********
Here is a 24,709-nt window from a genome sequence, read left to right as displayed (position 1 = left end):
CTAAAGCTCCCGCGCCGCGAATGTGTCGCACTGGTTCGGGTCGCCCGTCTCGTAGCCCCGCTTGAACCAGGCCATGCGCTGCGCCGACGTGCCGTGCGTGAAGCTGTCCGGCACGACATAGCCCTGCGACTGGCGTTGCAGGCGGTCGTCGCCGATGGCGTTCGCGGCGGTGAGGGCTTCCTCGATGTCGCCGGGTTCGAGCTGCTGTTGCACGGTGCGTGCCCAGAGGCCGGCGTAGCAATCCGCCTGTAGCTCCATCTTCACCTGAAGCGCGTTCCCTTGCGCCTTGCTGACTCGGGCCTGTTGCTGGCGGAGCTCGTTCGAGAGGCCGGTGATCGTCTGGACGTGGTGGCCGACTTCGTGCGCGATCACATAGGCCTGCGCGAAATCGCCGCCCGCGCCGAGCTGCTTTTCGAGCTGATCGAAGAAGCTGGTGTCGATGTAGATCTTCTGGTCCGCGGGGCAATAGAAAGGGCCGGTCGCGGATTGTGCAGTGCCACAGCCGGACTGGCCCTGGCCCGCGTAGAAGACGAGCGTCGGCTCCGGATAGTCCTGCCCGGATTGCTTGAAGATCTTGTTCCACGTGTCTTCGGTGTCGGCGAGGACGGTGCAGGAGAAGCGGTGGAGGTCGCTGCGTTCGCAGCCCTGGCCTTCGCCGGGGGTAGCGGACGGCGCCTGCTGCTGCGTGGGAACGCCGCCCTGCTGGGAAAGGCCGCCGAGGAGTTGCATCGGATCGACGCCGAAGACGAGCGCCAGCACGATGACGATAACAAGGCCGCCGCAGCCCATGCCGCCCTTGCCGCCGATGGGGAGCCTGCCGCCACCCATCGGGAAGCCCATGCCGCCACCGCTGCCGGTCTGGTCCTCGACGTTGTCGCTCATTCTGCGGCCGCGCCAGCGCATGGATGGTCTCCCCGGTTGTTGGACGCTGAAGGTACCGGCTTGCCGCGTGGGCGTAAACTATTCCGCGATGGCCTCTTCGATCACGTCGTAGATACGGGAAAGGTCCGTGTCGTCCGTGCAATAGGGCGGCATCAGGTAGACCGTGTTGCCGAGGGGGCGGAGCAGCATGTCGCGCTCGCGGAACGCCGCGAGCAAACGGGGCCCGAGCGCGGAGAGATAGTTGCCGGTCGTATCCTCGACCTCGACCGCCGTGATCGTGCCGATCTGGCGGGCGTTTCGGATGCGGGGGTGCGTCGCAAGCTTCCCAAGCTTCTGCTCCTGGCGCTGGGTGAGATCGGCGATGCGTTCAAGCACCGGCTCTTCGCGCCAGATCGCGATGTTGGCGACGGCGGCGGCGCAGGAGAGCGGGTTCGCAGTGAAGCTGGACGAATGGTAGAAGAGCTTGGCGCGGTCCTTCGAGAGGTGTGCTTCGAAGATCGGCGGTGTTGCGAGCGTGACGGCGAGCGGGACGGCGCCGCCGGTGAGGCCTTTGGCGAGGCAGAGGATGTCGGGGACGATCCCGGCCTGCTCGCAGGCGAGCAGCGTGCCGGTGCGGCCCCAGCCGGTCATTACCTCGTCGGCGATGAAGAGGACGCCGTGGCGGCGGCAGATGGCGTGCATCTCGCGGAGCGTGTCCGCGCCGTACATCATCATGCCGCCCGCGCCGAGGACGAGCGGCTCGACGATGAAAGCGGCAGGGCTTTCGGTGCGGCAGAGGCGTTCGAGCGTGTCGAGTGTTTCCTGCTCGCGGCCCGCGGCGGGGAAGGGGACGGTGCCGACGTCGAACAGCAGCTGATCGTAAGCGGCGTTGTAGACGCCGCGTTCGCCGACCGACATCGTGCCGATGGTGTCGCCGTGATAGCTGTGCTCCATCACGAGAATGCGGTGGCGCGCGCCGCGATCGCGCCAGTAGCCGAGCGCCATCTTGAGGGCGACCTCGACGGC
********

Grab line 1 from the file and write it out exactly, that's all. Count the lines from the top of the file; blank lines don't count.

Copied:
Here is a 24,709-nt window from a genome sequence, read left to right as displayed (position 1 = left end):